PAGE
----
> Regards,
> Palaniappan
>> On Mar 7, 2017, at 5:07 AM, Tieken, H.J.H. <H.J.H.Tieken at <mailto:H.J.H.Tieken at>> wrote:
>> Dear dr Palaniappan,
>> I am just curious: is there a hard and fast rule that vitai in vitai-p-puṉam cannot function as an adjectival participle: "sown" field (I am not sure if this is proper English)? Does the doubling of the initial plosive p of the second member puṉam necessarily point to a case relation between the members of the (Tatpuruṣa) compound?
>> Apart from this general question, what are we to make of itai? The TL gives chowlee-bean (=kārāmaṇi). In any case the meaning "plot of land newly cultivated" for itaippuṉam is clearly an ad hoc invention.
>> Herman
>> Herman Tieken
>> Stationsweg 58
>> 2515 BP Den Haag
>> The Netherlands
>> 00 31 (0)70 2208127
>> website: <>
>> Van: INDOLOGY [indology-bounces at <mailto:indology-bounces at>] namens Sudalaimuthu Palaniappan via INDOLOGY [indology at <mailto:indology at>]
>> Verzonden: maandag 6 maart 2017 19:58
>> Aan: Indology List
>> Onderwerp: [INDOLOGY] Malaipaṭukaṭām102
>> Dear Indologists,
>> Current editions of Malaipaṭukaṭām, a Classical Tamil text, have lines 102-103 as follows:
>> nīlat taṉṉa vitaippuṉa maruṅkiṉ
>> makuḷi pāyātu malituḷi taḻāliṉ
>> These lines have been taken as consisting of the following words:
>> nīlattu aṉṉa vitaippuṉam maruṅkil
>> makuḷi pāyātu malituḷi taḻāliṉ
>> Line 102 is interpreted as (nīlamaṇiyaiyotta niṟattaiyuṭaiyavayeḻumpaṭi avaṟṟai vitaitta kollaiyiṉ pakkattil) ‘by the side of cultivated field in which have been sown the seeds, which grow with leaves like sapphire’ by Nacciṉārkkiṉiyar.
>> The compound ‘vitaippuṉam’ (vitai + p + puṉam) in line 102 does not make sense.  First of all, if vitaippuṉam were to be considered an adjectival participle (vitaitta kollaiyiṉ) as the commentator has considered, the gemination of ‘p’ does not make sense. Also, it is highly unlikely that a cultivated field is qualified in a convoluted way as a field sown with seeds which grow to be with leaves like sapphire.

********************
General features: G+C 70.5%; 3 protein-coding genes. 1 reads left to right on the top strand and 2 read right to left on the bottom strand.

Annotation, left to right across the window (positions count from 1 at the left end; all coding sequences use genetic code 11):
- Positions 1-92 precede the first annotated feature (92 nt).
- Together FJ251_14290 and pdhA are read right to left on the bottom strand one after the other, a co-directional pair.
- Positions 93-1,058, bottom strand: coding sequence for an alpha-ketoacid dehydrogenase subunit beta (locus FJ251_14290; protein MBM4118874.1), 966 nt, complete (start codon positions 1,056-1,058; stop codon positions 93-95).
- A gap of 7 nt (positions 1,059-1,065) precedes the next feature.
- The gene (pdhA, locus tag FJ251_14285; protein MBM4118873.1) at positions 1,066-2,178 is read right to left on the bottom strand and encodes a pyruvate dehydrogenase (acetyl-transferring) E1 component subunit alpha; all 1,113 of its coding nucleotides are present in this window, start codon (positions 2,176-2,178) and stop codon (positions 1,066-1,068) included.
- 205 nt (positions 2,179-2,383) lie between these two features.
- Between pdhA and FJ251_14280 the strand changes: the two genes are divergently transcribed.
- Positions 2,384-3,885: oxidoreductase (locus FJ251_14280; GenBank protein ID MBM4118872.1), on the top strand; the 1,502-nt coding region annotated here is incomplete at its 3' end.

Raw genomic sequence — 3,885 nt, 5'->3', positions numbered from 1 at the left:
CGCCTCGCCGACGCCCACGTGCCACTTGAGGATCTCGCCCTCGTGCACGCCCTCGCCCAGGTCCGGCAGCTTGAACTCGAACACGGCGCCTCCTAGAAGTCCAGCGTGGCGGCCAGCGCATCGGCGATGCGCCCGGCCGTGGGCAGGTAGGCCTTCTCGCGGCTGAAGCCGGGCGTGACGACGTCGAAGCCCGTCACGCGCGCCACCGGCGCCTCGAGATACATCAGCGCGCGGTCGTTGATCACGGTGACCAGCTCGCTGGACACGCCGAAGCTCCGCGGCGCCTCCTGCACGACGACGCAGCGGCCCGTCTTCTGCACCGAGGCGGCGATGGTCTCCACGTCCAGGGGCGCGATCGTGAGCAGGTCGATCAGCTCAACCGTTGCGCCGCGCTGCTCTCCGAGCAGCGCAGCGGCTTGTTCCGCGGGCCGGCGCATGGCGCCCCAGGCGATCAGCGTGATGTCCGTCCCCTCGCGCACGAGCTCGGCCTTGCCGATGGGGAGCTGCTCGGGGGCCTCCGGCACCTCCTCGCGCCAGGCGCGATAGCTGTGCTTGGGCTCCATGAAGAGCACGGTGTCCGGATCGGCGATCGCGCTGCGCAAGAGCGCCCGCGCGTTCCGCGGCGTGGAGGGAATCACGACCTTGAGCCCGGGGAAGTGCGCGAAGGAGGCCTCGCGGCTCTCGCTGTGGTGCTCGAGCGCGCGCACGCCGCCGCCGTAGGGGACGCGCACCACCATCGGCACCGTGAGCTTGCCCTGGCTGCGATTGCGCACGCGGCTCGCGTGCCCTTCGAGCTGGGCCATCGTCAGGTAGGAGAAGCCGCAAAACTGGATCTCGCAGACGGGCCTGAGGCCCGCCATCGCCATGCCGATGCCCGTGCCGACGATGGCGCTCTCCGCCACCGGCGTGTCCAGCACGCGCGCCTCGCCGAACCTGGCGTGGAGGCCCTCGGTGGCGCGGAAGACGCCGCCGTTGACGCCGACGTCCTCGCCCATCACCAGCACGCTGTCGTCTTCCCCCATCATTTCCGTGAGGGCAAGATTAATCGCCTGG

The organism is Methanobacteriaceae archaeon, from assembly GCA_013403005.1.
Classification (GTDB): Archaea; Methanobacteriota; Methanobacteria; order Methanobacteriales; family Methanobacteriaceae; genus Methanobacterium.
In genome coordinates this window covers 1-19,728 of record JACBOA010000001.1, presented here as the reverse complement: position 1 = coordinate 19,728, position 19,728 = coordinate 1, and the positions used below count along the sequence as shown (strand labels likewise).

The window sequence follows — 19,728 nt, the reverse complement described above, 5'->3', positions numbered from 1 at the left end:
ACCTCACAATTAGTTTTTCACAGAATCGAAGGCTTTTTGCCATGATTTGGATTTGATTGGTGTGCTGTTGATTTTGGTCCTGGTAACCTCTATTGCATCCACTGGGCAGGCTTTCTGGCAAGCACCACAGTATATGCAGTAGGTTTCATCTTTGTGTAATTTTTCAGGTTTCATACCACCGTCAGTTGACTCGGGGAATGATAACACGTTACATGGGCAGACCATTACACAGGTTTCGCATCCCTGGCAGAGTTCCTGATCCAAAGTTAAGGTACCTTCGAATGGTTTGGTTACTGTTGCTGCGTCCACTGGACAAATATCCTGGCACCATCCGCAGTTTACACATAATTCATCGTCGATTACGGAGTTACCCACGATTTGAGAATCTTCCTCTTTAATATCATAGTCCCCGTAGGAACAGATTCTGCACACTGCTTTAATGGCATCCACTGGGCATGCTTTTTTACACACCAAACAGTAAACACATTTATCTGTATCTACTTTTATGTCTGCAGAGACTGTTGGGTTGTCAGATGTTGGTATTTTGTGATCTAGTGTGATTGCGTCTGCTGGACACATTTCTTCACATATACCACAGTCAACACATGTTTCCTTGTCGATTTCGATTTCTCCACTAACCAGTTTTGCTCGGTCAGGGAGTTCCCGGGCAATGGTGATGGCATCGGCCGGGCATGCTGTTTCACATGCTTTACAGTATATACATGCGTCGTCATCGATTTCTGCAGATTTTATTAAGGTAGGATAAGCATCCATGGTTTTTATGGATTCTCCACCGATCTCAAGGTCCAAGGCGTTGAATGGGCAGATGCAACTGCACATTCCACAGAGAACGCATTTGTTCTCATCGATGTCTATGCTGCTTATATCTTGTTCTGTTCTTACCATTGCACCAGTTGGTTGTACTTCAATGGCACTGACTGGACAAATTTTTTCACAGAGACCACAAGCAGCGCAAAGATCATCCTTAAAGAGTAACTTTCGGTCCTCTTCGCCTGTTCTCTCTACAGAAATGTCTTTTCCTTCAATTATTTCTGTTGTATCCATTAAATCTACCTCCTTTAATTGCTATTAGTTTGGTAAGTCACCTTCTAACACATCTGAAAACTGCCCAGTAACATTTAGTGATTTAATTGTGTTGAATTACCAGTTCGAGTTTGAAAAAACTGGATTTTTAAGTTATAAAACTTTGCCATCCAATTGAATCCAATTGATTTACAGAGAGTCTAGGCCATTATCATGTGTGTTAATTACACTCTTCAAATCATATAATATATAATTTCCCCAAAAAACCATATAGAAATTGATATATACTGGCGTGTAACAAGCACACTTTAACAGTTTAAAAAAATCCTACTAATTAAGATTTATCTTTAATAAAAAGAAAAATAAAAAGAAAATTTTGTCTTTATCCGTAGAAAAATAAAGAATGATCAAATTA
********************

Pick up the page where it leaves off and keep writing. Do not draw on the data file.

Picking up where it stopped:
>> The correct rendition of line 102 would have been nīlattu aṉṉa itaippuṉam maruṅkil.  (v in ‘vitaippuṉam' is simply a glide.) According to Tamil Lexicon, itaippuṉam means ‘plot of ground newly cultivated for dry crops such as millet’. itaippuṉa occurs in Akanāṉūṟu 394.3. 
>> Interestingly, when glossing the word vitaippuṉam, Tamil Lexicon says the following.
>> விதைப்புனம் vitai-p-puṉam  , n. < இதைப் புனம். Plot of land newly cultivated. See இதைப்புனம். (யாழ். அக.)
>> Although, the lexicon does not cite Malaipaṭukaṭām 102, the editors probably had this vitaippuṉam in mind. Later commentators like Perumaḻaippulavar have simply followed Nacciṉārkkiṉiyar without considering Tamil Lexicon’s insight. Does anybody know if this issue has been discussed by any other scholar?
>> (The misunderstanding of the role of the glide v has led to Nacciṉārkkiṉiyar (14th century CE) misinterpreting i- as vi- in Malaipaṭukaṭām102. In an earlier post, I had suggested that a similar misinterpretation has led to the word iṭaṅkar being mistaken for viṭaṅkar and used in a 16th century text. ( <>) The case of vitaippuṉam in Malaipaṭukaṭām 102 suggests that viṭaṅkar was not an isolated case.)
>> Thank you in advance.
>> Regards,
>> Palaniappan